He nods his head thoughtfully. Then, from out of nowhere, a huge grin spreads across his tired, sweat-streaked face.
"So how many did you kill today, Dan?"
"Two, I think. You?"
"Beat you! I got three. You should have seen the last one. Speared the fucker on my stick. Took more effort to pull it out again than it did to skewer him!"
"I tell you, man," he continues, the tiredness gone and his voice suddenly full of energy and enthusiasm, "it's the best feeling. When I first see them they scare the hell out of me, but as soon as I'm ready and I've got my head together, all I want to do is kill. Does that feeling ever go? Tell me it doesn't..."
Adam's still living off the buzz of sudden power and freedom that comes with understanding the Change and experiencing your first few kills. I felt the same when it happened to me. It'll be a while before he comes down again. It's like a drug, and we're like junkies. I don't get the same highs I used to anymore, just the cravings. The euphoria has faded, and life's more of a struggle now. It's getting harder to find food, and I'm tired. The gap between kills is increasing, and all that's left to do in those gaps is think.
"The feeling doesn't go," I answer. "It just changes."
"Wish I'd been there at the start..."
For a few seconds he's quiet again, daydreaming about all the opportunities he's convinced he's missed. The silence is only temporary while he thinks of the next question to ask.
"So what are we?"
"What do you mean?"
"All I want to do is kill, man. I'm addicted. Am I some kind of vampire?"
"Don't be stupid."
"I'm not, think about it..."
"Believe me, I have thought about it. We're not vampires. We don't drink blood, we just spill it. I like garlic in my food, I'm okay with sunlight, and I can see my reflection in mirrors."
"You sure? You seen the state of yourself recently?"
I ignore his cheap jibe. He's right, but he looks no better. It's months since I cut my hair and weeks since I last shaved. I did manage to wash in a stream yesterday-or was it the day before...?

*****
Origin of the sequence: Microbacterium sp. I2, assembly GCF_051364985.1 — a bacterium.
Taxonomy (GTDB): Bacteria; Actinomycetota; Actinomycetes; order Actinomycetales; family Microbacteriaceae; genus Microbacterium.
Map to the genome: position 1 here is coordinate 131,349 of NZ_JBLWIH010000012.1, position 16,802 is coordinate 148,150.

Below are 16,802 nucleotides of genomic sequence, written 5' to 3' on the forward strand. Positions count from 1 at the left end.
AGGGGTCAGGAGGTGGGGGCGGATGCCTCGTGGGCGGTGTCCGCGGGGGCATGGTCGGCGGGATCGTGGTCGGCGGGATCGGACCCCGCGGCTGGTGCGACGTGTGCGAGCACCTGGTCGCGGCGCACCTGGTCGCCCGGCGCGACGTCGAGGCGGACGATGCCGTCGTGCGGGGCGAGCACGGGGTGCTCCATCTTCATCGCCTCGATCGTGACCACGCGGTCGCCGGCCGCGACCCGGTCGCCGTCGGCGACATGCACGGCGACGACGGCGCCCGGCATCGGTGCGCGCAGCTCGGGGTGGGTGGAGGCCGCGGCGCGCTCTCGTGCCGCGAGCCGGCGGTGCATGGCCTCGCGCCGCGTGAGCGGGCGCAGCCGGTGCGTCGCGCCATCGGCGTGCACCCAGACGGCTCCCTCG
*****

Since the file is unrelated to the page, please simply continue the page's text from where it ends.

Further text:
"What are we, then? Werewolves?"
I shake my head in disbelief. This guy's relentless. What's even more disturbing is the fact I've already had this conversation with myself and I've got my answers prepared. Truth is, at the beginning, there were times I felt more like an animal than a man. In some ways I still do, but now I scavenge more than hunt. Less like a wolf, more like a rat.
"We're not werewolves. We don't change when the moon comes out."
"I know that, you prick," he says, catching his breath as the toes on his broken foot drag on the ground. I stay quiet for a moment, wondering if I should tell him what I really think or whether it's just going to pointlessly prolong this stupid conversation.
"Here's what I reckon," I say, deciding just to go for it. "You want to compare us to a type of monster? Look at the evidence-"
"Look at how we live and what we do."
"I don't get you..."
"We drag ourselves around constantly, looking for Unchanged to kill. It's almost like we're feeding off them. When you're killing you feel alive, like you can do anything, but the rest of the time it's like you're in limbo. Just existing. Not really living, but not dead either..."
"So what are you saying?"
"I'm saying we're like zombies," I finally admit. "Being out here is like being one of the undead."
He doesn't react. For a minute everything is quiet and deceptively peaceful, the only sound our slow, uneven footsteps on the dirt track.
"Do you know what I always used to wonder?" he eventually asks.
Do I really want to know?
"I used to wonder what happened to the zombies after the end of the film. You know what I'm saying? When all the living have been infected and there's no one left to kill, what happens next? Does the hunger ever go away, or is rotting all that's left for them?"